It seems almost ironic given that most people are so phony on these kinds of sites. Makes me wonder if they have it worse off than myself even though they put on a good public face.
Each thread has a general discussion that assumes that you're maintaining your identity implicitly from one post to another. 4chan wasn't designed to be a haven for anonymity, but a place where people could post without signing up for an account. There's a subtle but important difference. If you insist that every post you make - even within a thread - is coming from a distinctly different identity, then you're just a shitposter. Threads on 4chan work because the rest of us have conversations and are nominally accountable within the contexts of the few minutes these threads are active.
I have no right to judge how people escape from this wretched existence. I play video games.
What I hate is when social media spills into reality. When friends, family members, whoever, interrupts a moment to take a picture for Facebook, I think it's awkward as fuck. It's how I imagine people would feel if I started talking to them about a video game they don't play. I don't play Facebook, so I don't want to be dragged into your particular fantasy. Keep that shit to yourself.
Now I kind of wish it were socially acceptable to publicly embarrass someone for wanting to pause and take a photo.
I'm not disagreeing with you or anything like that, I'm just stating you shouldn't trust that everyone in a reply chain is the same person just because they're in a chain. I've had plenty of people pick up my discussion after I have stopped, I've had people reply to the same person I have and fork a conversation, I've had detractors impersonate me for some reason. Nothing prevents it, the best you can do is take every post on its own and not even try to assume everyone in the chain is the same person.
What do you think?
Holy shit it's later than I thought, maybe I am out of line.
Remember the time when a loser could fake it til he made it.
well you can't really do that these days.
if you have a Facebook which is never updated or have few friends and your dp isn't of you doing something decent while out then it is confirmed by your peers that you have no life.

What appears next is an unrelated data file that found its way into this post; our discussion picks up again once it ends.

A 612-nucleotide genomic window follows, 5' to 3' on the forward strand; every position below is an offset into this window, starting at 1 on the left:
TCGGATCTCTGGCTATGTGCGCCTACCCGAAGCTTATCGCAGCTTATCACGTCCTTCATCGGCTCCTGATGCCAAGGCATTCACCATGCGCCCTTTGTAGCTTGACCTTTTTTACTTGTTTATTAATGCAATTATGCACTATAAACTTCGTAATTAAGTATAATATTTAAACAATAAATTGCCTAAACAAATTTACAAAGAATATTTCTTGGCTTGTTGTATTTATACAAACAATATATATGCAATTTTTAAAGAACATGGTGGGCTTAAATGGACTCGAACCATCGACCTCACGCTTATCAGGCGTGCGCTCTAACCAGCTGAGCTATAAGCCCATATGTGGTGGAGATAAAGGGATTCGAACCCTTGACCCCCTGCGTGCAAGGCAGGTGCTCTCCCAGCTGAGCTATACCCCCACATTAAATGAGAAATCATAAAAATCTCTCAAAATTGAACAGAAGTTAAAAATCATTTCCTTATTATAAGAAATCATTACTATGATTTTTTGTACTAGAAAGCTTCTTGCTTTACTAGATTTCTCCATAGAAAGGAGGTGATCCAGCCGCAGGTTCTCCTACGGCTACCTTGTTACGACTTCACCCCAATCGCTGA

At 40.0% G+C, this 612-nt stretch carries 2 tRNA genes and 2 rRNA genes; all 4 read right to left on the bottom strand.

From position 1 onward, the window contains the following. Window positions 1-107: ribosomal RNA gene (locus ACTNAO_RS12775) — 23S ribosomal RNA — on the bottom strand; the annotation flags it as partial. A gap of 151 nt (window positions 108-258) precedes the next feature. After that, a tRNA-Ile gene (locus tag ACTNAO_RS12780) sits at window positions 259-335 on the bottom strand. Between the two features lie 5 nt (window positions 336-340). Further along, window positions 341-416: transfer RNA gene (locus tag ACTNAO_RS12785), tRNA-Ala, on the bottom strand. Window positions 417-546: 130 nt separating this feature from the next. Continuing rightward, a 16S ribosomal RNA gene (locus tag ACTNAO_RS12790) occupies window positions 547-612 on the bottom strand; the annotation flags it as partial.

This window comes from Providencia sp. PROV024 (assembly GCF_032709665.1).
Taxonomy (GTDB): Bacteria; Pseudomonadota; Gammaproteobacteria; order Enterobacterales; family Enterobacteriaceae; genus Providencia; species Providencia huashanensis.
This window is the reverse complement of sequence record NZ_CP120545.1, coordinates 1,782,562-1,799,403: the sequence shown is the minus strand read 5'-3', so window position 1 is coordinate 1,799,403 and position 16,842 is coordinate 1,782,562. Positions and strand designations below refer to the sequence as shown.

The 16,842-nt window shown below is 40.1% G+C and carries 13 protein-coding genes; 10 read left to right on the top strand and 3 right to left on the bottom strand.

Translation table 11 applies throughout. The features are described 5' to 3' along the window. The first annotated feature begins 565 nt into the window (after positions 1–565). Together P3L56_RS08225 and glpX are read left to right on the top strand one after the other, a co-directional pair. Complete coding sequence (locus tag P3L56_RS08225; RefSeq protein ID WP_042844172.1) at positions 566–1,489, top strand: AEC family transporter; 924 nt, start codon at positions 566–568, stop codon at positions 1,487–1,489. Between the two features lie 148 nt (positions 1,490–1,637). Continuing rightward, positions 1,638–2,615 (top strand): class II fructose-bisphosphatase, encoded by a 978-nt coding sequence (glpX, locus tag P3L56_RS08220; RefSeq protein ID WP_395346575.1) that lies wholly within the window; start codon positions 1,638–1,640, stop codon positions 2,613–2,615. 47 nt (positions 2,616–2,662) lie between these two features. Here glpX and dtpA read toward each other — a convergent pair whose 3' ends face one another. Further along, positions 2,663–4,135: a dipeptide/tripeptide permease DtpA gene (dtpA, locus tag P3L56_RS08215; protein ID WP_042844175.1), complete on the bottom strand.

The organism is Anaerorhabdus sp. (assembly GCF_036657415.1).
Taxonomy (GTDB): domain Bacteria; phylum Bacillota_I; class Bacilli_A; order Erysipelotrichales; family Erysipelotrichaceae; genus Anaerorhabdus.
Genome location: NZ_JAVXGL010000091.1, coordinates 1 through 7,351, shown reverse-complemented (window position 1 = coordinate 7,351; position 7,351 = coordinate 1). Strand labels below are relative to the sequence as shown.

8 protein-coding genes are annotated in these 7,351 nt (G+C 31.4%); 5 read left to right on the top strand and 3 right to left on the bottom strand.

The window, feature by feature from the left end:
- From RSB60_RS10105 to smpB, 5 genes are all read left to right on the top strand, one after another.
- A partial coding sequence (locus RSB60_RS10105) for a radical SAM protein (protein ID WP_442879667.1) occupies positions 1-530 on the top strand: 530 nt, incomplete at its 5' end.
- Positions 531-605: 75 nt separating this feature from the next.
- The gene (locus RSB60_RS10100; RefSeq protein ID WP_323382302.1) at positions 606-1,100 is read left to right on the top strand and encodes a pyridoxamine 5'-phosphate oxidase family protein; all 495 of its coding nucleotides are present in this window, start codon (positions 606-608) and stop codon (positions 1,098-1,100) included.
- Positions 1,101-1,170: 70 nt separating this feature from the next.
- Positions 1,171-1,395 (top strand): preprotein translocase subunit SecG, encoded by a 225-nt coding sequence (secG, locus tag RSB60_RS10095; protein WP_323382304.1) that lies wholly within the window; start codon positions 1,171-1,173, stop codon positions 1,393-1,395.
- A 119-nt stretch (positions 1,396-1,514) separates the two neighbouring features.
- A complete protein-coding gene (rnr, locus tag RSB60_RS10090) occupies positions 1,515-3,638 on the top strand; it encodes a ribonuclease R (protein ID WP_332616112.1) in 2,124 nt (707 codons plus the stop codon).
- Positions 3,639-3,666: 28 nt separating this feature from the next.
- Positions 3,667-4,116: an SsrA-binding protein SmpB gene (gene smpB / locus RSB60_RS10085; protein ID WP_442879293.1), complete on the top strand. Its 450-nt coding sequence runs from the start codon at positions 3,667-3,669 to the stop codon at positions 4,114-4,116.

don't have a Facebook at all (especially if you are under 35 years old) and that pretty much confirms you are loser who doesn't go out much.
at least back in the day you could build up slowly and maybe start getting close to your co-workers then eventually start a social life. but now if they see yous a loser with no active social life then it sends off red flags not to get to close to you
You're right, but in general it's more productive to assume that people are consistent. it's frustrating when someone post facto says "woah dude i'm not responsible for 40% of the conversation you just had", but if you assume the other way you can't make any progress discussing anything with anyone on 4chan (unless everyone agrees to trip).
>I think it's awkward as fuck. It's how I imagine people would feel if I started talking to them about a video game they don't play. I don't play Facebook, so I don't want to be dragged into your particular fantasy.
I like this analogy.
That is true, I do the same myself internally but never publicly here, that is to say, I make the assumption people are the same but give them a strong benefit of the doubt and never point out hypocrisy or contradictions in a chain (only in a post itself), I will usually quote it and append some kind of "if this was you and you believe this, then ..." kind of thing.
I am pretty hypocritical, telling you not to do it while doing it myself. I'm sorry Anon, it's late and I'm awake due to physical pain but that's no excuse.
> but now if they see yous a loser with no active social life then it sends off red flags not to get to close to you
The good thing about being an introvert is that I only want to hang around people who are willing to look past such things anyway. The bad thing is that being an introvert isn't all that great if you wanna reproduce some day.
>go through depression when I was 20
>stopped going out or having a social life and stopped seeing old friends who were cunts for the most part.
>27 now, pretty much fucked up my social life which has been 0 since then.